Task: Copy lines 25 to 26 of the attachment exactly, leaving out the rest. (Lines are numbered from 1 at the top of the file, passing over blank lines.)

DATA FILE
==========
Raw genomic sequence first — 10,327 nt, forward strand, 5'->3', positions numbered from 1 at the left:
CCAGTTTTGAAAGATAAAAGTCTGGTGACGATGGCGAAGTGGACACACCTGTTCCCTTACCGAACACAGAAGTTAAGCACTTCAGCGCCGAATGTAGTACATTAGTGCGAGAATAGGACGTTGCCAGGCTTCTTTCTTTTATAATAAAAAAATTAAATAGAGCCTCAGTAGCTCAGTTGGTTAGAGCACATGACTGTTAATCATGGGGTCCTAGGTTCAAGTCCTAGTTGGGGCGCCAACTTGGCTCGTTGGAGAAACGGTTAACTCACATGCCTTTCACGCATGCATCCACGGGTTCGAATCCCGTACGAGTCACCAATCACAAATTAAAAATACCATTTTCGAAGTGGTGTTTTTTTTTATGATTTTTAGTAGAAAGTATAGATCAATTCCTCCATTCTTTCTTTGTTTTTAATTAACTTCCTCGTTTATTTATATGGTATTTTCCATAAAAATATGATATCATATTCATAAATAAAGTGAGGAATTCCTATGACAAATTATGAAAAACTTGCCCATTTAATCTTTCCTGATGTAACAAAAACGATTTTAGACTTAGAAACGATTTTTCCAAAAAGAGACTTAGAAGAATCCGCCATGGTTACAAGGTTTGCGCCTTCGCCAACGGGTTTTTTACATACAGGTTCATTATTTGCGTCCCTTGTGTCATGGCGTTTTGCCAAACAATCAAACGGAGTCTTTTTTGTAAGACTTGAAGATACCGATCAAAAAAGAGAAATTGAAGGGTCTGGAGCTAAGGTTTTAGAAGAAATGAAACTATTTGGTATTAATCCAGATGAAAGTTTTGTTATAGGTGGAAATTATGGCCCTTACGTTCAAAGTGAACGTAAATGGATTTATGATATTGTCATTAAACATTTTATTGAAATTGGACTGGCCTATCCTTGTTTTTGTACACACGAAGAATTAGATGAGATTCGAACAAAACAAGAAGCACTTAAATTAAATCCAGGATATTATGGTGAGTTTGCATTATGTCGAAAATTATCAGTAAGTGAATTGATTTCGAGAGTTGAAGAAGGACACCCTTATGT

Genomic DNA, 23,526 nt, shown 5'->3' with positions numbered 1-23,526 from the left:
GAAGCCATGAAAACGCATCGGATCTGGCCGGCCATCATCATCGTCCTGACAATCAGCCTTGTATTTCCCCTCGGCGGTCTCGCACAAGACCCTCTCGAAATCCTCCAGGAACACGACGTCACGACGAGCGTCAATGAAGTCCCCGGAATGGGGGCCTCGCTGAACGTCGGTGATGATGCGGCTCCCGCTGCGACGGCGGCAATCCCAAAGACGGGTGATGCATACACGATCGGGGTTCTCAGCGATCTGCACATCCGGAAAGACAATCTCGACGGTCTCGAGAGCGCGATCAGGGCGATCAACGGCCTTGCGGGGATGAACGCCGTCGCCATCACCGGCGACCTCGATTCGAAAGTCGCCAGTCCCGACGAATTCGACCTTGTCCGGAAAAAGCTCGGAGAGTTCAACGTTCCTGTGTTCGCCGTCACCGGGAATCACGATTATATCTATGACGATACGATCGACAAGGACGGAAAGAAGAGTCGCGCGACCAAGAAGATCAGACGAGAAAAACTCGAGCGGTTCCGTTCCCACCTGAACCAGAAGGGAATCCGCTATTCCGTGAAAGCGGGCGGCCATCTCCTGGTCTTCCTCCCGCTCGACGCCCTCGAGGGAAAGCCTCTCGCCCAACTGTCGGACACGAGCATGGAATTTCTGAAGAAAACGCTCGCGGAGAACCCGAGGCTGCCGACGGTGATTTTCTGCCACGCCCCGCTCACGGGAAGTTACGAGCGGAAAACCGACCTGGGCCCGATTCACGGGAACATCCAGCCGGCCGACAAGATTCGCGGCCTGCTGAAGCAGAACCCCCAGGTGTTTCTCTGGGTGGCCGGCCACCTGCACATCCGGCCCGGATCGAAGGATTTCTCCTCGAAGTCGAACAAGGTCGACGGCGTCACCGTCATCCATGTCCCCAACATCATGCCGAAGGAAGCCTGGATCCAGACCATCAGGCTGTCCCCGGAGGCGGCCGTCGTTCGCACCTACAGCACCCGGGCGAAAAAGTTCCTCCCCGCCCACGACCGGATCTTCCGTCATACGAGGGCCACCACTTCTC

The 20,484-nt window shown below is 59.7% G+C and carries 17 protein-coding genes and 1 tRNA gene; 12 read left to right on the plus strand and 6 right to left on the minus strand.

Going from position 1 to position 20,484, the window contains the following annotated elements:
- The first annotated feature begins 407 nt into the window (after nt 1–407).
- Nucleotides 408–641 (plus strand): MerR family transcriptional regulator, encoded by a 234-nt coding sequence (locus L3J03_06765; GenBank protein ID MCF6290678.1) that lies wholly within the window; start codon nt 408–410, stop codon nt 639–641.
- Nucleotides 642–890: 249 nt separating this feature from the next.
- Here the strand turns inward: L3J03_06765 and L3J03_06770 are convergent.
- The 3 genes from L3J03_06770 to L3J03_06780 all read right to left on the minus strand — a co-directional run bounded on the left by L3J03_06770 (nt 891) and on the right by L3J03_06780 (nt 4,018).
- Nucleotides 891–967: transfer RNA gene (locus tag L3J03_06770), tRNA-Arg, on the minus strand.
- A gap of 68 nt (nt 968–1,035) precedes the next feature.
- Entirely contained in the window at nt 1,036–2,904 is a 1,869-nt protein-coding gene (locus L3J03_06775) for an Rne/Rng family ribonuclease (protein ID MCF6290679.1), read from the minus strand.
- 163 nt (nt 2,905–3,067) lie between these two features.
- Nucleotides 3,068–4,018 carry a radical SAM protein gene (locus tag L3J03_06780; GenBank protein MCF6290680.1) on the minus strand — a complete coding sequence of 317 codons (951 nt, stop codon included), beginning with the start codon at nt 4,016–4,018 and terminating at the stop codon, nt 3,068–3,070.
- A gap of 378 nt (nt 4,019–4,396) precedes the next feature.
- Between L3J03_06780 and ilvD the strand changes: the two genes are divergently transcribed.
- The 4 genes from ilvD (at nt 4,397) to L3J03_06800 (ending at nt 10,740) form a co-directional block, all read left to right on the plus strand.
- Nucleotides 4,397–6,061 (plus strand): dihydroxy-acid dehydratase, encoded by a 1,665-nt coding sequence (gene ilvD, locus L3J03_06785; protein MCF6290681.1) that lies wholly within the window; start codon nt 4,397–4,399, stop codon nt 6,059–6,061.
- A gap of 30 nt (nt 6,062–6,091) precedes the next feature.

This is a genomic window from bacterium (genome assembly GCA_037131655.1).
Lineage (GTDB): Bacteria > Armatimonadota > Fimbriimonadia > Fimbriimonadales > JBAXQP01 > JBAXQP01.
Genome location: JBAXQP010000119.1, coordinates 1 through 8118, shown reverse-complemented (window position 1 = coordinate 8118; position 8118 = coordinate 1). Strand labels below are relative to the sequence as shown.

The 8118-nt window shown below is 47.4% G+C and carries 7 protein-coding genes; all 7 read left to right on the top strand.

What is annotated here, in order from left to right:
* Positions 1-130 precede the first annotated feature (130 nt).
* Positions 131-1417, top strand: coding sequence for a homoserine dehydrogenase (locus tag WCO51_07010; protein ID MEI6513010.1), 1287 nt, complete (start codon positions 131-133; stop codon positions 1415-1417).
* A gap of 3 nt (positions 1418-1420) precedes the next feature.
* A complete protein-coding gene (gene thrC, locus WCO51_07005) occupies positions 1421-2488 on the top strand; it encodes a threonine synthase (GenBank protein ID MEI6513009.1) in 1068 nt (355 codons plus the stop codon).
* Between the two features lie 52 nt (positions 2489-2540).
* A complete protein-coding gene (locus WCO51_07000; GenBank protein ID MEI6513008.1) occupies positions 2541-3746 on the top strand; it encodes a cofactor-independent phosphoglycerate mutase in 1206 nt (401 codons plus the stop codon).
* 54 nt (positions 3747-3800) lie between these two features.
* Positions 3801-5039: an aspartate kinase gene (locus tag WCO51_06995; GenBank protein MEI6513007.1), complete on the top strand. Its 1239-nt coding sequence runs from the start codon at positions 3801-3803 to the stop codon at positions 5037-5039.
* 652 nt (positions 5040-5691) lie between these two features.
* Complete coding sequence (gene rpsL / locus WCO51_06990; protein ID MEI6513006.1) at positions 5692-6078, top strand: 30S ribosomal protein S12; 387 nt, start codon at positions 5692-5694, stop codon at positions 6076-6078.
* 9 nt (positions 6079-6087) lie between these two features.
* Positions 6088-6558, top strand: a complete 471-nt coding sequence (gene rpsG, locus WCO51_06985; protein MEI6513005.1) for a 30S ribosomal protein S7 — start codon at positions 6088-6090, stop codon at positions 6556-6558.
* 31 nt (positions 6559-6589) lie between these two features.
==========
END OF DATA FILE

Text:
The 8118-nt window shown below is 47.4% G+C and carries 7 protein-coding genes; all 7 read left to right on the top strand.

What is annotated here, in order from left to right: